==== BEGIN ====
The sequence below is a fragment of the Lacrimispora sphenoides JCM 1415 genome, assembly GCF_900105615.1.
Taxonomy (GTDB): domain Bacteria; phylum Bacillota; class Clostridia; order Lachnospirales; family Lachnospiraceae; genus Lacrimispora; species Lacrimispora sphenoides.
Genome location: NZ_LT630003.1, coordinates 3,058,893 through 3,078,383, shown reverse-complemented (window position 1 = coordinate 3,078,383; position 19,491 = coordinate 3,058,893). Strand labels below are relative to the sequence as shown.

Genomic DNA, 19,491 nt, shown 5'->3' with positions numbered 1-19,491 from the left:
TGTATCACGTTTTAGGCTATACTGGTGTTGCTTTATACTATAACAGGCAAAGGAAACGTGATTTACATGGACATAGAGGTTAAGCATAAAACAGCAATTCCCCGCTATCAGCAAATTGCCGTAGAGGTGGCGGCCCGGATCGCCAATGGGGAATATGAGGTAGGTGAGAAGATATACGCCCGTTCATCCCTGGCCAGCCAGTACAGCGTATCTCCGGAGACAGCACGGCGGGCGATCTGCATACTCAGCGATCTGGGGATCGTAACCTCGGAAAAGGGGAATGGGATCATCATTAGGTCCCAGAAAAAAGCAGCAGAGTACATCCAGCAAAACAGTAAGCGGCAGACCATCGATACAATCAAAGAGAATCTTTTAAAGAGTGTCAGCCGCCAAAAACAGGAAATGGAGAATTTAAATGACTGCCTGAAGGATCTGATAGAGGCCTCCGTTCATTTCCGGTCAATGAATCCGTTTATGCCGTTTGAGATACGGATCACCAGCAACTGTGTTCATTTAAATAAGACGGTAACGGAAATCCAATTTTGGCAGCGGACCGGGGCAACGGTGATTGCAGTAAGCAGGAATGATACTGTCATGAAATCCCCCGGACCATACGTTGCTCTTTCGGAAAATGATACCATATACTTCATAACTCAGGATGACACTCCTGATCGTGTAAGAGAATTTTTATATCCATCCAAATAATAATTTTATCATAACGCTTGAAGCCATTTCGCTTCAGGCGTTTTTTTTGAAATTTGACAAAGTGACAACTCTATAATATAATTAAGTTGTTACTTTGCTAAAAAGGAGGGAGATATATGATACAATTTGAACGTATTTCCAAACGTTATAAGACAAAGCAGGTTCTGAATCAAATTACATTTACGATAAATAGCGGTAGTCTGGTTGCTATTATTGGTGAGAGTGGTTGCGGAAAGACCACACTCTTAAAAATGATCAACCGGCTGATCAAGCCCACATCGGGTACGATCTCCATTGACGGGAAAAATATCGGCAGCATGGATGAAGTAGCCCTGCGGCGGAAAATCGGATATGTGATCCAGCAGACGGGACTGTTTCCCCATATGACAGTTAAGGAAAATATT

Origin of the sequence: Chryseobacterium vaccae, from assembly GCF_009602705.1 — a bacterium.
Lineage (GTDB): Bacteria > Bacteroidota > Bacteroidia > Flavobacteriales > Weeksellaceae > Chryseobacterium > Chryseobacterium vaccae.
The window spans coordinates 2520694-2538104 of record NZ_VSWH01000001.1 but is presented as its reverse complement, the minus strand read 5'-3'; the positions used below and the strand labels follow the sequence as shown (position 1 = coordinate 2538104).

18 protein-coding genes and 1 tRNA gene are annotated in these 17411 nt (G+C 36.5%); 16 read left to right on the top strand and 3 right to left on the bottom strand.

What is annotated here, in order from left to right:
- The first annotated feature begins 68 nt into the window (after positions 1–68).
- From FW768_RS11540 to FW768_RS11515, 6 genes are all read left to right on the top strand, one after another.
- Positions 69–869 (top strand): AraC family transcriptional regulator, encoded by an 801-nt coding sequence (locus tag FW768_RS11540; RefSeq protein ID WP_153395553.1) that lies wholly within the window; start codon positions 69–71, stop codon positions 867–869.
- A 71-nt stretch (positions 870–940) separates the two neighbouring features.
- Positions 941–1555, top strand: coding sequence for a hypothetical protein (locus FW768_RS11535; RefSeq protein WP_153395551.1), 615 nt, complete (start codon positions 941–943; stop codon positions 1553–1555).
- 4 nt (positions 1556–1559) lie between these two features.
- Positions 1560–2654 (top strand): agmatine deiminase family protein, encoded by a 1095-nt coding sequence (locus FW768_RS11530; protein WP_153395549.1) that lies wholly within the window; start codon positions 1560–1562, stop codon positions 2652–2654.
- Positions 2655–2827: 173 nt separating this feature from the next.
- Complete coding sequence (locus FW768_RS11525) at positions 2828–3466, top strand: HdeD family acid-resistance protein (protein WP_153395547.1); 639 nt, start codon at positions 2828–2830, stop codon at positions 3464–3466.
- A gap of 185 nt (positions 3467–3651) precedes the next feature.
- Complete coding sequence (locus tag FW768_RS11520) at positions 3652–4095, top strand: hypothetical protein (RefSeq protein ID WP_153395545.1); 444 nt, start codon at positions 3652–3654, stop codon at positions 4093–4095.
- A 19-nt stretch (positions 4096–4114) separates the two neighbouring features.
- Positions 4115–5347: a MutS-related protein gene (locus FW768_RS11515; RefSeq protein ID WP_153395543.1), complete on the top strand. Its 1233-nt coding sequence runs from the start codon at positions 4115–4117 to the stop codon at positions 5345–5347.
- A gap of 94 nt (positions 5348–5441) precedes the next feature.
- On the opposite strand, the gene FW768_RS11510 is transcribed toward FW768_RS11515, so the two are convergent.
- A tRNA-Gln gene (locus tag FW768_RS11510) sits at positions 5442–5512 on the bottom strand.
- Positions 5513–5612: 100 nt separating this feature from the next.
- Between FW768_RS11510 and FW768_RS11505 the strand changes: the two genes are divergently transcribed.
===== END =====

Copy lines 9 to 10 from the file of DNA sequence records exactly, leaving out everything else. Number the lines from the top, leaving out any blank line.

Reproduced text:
18 protein-coding genes and 1 tRNA gene are annotated in these 17411 nt (G+C 36.5%); 16 read left to right on the top strand and 3 right to left on the bottom strand.

What is annotated here, in order from left to right: